CPS teen fatally shot

March 17, 2009 9:02:44 PM PDT
Students at a Chicago High School are struggling with another death blamed on gun violence. Lee Miller was shot in the 1500-block of East 65th Place on Monday. He's the third Chicago Vocational Career Academy student killed this school year.

A big smile and a big heart. That's how friends remembered 15-year-old Lee Ivory Miller on Tuesday night.

He was gunned down on Monday afternoon.

"He was an outgoing student, he loved football. He was a good student," said Isaac Evans, Chicago Public School junior.

Miller is the latest face of the gun violence epidemic in Chicago Public Schools.

Police say the sophomore at Chicago Vocational Career Academy was shot nearly three miles from school in the 1500-block of East 65th Place, just down the street from where he lived in Woodlawn.

"Kind of surprised it happened to him. He was trying to turn his life around, get it back together," said Kelvin Dominieck, football Coach.

Dominieck was his coach when Miller played football as a freshman last year. He says he didn't play this year because he'd been hanging out with the wrong crowd and was trying to turn his life around.

Police say Miller was not in a gang, but the shooting was the result of teenagers fighting. It's not clear what they were fighting over.

"We don't think this is gang related. We don't think there is any nexus between gang and drug activity with this incident," said Chief Ernest Brown, Chicago Police.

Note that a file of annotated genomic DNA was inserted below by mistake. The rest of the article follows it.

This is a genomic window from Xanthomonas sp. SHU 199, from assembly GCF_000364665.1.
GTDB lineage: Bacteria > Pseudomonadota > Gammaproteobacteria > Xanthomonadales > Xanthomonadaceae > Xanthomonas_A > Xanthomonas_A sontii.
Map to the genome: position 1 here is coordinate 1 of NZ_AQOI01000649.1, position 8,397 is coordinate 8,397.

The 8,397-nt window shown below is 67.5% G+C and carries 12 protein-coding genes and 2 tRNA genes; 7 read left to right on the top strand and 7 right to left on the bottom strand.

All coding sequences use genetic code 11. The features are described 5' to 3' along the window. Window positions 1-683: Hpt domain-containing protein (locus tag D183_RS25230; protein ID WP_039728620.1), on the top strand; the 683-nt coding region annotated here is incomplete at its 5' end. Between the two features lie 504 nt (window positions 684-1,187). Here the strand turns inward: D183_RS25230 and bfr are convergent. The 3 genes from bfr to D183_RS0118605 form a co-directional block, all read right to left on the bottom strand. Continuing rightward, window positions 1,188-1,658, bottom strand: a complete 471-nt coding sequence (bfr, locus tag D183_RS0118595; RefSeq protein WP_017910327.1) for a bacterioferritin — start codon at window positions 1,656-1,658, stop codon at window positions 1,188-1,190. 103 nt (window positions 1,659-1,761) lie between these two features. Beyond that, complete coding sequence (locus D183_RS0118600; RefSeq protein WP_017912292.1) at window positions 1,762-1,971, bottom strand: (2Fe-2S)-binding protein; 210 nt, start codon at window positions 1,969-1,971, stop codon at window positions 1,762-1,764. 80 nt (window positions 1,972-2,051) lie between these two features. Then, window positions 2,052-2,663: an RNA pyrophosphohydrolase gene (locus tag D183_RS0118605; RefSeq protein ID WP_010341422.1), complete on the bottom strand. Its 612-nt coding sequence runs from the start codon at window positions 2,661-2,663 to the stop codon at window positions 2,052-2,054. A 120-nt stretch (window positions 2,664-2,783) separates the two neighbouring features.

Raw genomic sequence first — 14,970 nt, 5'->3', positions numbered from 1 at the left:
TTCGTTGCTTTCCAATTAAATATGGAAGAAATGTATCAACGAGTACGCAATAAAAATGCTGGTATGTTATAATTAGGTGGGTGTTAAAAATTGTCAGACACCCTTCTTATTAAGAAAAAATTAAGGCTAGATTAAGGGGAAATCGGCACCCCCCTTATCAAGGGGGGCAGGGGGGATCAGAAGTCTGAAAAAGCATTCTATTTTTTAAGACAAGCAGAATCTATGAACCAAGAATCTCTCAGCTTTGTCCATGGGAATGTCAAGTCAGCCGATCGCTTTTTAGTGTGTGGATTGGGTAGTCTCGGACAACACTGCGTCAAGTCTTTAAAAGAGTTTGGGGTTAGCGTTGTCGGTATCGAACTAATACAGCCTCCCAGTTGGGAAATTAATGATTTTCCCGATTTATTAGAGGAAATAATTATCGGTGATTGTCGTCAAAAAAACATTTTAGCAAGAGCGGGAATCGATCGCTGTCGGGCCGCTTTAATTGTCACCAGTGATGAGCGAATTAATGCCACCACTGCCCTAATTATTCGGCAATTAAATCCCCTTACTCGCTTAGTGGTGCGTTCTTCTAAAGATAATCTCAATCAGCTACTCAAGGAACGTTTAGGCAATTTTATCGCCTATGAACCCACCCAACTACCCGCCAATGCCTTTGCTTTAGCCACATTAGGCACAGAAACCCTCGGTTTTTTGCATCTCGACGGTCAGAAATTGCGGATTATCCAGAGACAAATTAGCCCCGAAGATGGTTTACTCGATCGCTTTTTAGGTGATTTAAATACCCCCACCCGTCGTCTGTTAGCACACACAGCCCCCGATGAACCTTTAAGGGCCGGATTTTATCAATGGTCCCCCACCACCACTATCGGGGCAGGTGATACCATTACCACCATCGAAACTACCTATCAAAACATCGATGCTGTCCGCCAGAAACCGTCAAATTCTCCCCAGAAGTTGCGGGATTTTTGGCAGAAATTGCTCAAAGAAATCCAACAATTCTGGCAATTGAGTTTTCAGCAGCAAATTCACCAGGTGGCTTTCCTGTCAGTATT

Miller is the 29th student to die by violence so far this school year and the third student from Chicago Vocational High to be shot and killed this school year.

Last September, 15-year-old Marcus Washington was gunned down. Five days later, 16-year-old Arthur Tyler was shot and killed.

Chicago Police say they're working on bringing these numbers down, but need more help from the public.

"We can't do it alone. So we're begging for help from the community...any information you may have," said Deputy Chief Dana Alexancer, Chicago Police.

Chicago Police say these numbers would go down if students would help them more by sending them anonymous tips through their Text-a-Tip program. You can send an anonymous tip on your cell phone to CRIMES or 274-637.


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